for my son

I have ignored you for a year.
I have not dwelt on the soft fur
of your arms or the way you rubbed
my cheek with your own starry cheek.

I splintered your hands away 
from my heart when you exited 
me. Of the men who have claimed
my body, only you reflect

my exact goodness, tragic 
as a cotton field ripe with bloom, 
but I have not dwelt on this either. 
Not in one year or three—

the way you break open your own 
throat, singing, sculpting one world, 
another, or kiss a girl in my kitchen, 
calling her, Love, My Love. No: 

I have ignored you for a year or six, 
maybe. Not touching your feet 
or your shoulders to dab them dry.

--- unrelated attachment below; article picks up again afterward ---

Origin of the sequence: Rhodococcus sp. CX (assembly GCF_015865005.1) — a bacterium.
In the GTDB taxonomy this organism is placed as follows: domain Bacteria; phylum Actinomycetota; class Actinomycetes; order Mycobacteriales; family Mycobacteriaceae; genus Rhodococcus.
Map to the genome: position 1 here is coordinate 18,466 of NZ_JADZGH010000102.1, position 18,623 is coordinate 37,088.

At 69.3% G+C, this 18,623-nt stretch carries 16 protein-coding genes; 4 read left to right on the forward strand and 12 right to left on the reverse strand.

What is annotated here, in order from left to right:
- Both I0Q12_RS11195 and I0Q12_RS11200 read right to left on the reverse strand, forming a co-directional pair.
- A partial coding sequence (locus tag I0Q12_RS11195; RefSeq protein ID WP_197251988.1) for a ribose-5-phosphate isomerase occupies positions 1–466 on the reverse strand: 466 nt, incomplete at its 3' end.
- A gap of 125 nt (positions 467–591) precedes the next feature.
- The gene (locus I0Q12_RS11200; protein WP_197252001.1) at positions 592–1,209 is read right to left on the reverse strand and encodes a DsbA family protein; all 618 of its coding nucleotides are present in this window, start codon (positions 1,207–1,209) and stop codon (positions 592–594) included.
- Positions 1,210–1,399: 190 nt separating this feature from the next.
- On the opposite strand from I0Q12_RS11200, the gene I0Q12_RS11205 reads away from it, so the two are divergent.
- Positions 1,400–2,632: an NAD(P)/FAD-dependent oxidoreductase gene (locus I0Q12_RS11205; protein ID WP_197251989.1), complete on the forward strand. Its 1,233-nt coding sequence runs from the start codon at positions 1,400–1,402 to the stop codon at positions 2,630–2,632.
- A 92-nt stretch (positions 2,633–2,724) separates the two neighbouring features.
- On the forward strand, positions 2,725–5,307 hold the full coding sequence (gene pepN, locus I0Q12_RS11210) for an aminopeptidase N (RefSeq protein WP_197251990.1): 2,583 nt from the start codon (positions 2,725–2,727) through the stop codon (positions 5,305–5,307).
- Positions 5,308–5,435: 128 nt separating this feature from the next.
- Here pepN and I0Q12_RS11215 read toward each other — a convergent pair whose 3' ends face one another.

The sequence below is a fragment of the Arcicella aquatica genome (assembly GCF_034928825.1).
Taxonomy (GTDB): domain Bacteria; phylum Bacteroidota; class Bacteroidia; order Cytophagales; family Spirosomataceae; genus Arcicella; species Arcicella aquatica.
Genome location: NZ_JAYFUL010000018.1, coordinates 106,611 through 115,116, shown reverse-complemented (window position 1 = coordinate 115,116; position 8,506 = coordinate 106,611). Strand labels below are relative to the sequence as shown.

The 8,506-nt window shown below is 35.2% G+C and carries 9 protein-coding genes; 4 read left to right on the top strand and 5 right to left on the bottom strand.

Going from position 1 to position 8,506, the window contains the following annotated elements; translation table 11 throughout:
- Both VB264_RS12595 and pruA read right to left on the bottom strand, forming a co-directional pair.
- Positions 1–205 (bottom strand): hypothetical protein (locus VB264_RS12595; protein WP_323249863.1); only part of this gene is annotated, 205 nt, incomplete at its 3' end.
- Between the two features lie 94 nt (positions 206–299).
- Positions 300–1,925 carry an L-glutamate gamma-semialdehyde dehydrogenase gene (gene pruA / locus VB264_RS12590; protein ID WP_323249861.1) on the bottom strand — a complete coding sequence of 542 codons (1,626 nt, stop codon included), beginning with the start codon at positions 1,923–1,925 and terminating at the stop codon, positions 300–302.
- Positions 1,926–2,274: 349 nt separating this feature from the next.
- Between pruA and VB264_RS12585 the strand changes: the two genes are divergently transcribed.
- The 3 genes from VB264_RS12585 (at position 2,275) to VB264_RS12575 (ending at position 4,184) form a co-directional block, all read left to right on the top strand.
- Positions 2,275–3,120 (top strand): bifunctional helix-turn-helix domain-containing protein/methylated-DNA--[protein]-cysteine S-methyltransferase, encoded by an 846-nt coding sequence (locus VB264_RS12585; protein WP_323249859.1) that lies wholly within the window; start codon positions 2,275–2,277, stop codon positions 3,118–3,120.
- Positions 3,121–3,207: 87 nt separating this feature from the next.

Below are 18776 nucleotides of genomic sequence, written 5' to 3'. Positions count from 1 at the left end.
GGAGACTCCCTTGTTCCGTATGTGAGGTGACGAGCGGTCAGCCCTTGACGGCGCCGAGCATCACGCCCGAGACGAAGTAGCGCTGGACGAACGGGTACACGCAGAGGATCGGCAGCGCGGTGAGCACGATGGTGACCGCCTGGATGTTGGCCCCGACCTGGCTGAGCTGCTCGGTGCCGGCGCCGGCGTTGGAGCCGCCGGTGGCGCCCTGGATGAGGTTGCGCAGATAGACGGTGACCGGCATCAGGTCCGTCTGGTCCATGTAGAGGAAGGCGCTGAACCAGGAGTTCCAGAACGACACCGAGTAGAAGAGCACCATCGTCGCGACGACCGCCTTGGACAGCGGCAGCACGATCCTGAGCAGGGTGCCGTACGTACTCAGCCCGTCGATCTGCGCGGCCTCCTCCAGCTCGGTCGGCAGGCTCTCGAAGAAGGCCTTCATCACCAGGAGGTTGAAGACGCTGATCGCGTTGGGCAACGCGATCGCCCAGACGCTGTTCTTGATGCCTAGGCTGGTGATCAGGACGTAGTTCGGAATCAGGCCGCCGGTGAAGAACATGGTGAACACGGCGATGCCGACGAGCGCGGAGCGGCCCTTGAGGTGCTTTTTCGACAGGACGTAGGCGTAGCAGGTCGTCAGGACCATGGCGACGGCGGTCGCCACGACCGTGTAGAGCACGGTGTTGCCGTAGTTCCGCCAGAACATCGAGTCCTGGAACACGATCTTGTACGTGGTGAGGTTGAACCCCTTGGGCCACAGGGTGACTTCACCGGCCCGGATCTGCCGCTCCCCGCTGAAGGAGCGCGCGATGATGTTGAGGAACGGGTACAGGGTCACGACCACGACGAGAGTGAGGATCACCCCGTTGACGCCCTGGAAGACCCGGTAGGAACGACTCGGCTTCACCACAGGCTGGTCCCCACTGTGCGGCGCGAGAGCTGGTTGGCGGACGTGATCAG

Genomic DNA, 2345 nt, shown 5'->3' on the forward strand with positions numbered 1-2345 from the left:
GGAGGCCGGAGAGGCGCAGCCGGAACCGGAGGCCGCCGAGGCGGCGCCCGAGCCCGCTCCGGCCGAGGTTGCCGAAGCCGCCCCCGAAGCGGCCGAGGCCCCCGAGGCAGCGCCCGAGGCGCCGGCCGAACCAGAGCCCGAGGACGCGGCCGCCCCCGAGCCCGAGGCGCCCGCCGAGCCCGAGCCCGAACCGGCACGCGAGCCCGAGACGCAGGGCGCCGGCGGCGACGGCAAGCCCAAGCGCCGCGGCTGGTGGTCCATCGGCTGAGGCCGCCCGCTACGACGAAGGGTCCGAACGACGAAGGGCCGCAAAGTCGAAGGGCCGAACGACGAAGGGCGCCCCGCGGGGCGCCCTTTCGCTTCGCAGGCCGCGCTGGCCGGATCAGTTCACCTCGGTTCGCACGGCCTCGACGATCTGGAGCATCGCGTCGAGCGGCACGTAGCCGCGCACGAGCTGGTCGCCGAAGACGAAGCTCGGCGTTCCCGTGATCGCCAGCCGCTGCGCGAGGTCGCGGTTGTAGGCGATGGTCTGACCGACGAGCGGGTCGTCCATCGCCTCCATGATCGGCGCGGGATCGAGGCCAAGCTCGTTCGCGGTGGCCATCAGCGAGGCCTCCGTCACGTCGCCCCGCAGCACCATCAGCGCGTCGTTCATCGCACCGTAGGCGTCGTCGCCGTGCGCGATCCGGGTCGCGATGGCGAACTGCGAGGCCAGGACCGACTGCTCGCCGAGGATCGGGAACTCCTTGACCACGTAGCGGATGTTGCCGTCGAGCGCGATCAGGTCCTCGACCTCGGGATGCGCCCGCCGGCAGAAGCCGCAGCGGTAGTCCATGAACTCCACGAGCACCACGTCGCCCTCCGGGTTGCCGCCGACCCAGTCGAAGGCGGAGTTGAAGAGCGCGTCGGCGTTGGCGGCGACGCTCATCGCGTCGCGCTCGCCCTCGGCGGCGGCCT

Not humming in your ear 

as I did once. Not holding your head
against my chest in the sad night. I have not 
dwelt on other women who speak sweetly 
to you, laugh with you, or hold your head

against their chests in the sad night.
I have ignored you for a year or ten,
finally severing the root, purging,
drying out the heart:          go.

Copyright © 2018 by Laurie Ann Guerrero. Originally published in Poem-a-Day on December 20, 2018, by the Academy of American Poets.

About this Poem

“My becoming a mother at nineteen years old held incredible weight for both my son and me. Countering narratives that deemed us less than often called for subversive and political mothering on my part: tough love and extremism. In examining mother-son relationships within the paradigm of familial and cultural traditions, I was forced to explore my own (sometimes) ill-guided inclinations as I prepared my only son to move to Manhattan from the Southside of San Antonio for his education eighteen years later. This poem explores what gets lost, misplaced, and erased when one spends too much time looking at the ‘bigger picture.’”
—Laurie Ann Guerrero